Unregulated, decentralised, with lingering dark web associations and beyond the reach of tax authorities: It’s hardly surprising that many of Bitcoin’s most prominent attributes are giving governments the jitters the world over. In fact, surely there’d be something amiss if this wasn’t the case?
The 2008 crash shook public confidence in the banks and governments that were responsible and for many that trust has never returned. Bitcoin emerged from the ashes of the banking collapse and presented an alternative to what had gone so disastrously wrong before. Here was a new, innovative form of currency that was beyond the inept clutches of our discredited financial institutions.
What will have perhaps most alarmed governments since then is the fact that, nearly ten years on, Bitcoin is still here and going from strength to strength. Though still some way from mass adoption, not a week goes by without new companies and services beginning to accept Bitcoin payments. Like it or not, Bitcoin is here to stay and any hopes that it would disappear as quickly as it arrived have been dashed.
The concerns that authorities have about Bitcoin are all about control. For a start, nobody has yet figured out a way to levy tax on Bitcoin (or any cryptocurrency) transactions or profits made from them. With taxation as the principal source of state revenue, it’s not difficult to understand their position.
The absence of a centralised authority and its distributed ledger (blockchain) network are two of Bitcoin’s principal strengths, resulting in greater security and anonymity for its users. From a government perspective however, this makes it almost impossible to regulate and, for the authorities, regulation equals control equals revenue.
Furthermore, with Bitcoin transactions being conducted on a peer-to-peer basis, there are no central authorities that governments can go after either. Keeping a handle on who is buying what from whom and what profits are being made, the business of regulation and taxation become impossible.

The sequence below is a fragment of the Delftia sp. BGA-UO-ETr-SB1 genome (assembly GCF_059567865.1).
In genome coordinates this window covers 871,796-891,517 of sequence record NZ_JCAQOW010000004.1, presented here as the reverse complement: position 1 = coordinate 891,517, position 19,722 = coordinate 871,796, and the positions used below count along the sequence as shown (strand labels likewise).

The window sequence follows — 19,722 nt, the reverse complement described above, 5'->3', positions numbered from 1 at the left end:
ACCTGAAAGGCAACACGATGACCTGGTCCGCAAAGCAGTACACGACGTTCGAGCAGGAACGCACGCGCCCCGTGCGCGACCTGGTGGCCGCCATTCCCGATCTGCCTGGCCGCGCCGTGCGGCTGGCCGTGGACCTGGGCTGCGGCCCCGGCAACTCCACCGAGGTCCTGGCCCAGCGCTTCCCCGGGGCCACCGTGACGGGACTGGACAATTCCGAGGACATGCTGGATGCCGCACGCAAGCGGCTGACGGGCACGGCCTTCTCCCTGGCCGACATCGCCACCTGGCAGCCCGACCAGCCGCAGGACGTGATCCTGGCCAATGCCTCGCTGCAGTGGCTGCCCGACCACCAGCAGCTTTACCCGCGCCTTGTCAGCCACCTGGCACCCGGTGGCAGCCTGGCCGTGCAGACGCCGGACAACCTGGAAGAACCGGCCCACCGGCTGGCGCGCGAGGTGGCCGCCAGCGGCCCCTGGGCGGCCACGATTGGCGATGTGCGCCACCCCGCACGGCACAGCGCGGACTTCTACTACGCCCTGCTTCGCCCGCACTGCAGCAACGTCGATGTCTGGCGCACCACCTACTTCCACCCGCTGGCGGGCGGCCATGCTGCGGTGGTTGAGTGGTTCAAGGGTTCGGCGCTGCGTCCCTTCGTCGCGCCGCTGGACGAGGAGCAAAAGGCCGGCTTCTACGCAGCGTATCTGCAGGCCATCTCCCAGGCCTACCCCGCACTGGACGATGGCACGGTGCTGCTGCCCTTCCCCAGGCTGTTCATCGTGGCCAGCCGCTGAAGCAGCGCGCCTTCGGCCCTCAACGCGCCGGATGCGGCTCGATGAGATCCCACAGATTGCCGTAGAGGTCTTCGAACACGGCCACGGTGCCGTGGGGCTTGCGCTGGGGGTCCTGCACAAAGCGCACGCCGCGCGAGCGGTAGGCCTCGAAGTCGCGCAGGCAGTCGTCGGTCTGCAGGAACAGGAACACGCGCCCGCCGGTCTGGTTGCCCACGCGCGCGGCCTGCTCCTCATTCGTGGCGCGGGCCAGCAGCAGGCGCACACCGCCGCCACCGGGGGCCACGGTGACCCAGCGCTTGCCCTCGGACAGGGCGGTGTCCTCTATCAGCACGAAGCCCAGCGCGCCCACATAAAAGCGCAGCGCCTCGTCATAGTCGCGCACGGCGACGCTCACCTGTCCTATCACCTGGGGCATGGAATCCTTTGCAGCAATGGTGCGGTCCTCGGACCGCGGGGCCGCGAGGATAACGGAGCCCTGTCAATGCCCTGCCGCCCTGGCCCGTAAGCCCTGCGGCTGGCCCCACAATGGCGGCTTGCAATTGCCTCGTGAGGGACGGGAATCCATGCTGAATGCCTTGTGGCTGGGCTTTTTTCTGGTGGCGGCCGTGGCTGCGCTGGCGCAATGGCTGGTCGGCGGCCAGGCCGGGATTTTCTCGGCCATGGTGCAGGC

This is not to say that many of these governmental concerns are unjustified. Bitcoin’s anonymity offers opportunities for money laundering and other criminal activities which can only have negative implications for the rest of society. This was a central plank of JP Morgan boss Jamie Dimon’s outburst against Bitcoin back in September when he denounced it as ‘a fraud’ and best suited to drug dealers and murderers operating in ‘Venezuela or Ecuador or North Korea or a bunch of parts like that.’
Whilst Dimon’s comments were in many ways wide of the mark, these references to North Korea and Venezuela are relevant, though in two distinct ways. North Korea and its acquisition of nuclear weapons has been a source of global alarm in recent months and prompted the UN Security Council to unanimously impose tighter sanctions against the regime in September.
With these sanctions deemed the only viable option for hindering the North Korean weapons program, the news that Pyongyang is using Bitcoin to circumvent them is deeply alarming. This follows news from earlier this year that sanctions against Iran are also being violated in this way.
A Lifeline for Some
The case of Venezuela is rather different. With inflation currently running at 2,349% and rising, for many people essential goods and services are almost impossible to come by. Reports of Venezuelans using Bitcoins to buy goods online which are then couriered from abroad are indicative of the way in which the cryptocurrency can act as a lifeline to those who have been failed by their governments and the traditional financial institutions. Unsurprisingly, the Venezuelan government has recently begun cracking down on Bitcoin miners operating in the country.
The use of Bitcoin to circumvent currency controls is becoming more widespread across the globe and once again, it’s easy to see how governments are opposed to this. The threat it poses to their authority, as well as their revenue streams, is hardly one they’re likely to ignore. As with the issue of taxation, it once again all boils down to the issue of control.
Government opposition to Bitcoin and other cryptocurrencies is a two-headed beast. On the one hand it falls beyond their control and out of the clutches of their exchequers, whilst on the other it reflects genuine concerns about the protection of citizens and investors from criminals and rogue regimes.
So, is the question of government regulation being imposed upon Bitcoin a question of if, or when? The answer, according to cybersecurity expert John McAfee, lies elsewhere. Despite applauding the steps taken by China against ICOs, McAfee believes that regulation can only come from within. ‘We as users and the Bitcoin community have to be self-regulated,’ he said. It’s hard to imagine that coming as music to the ears of those in power.
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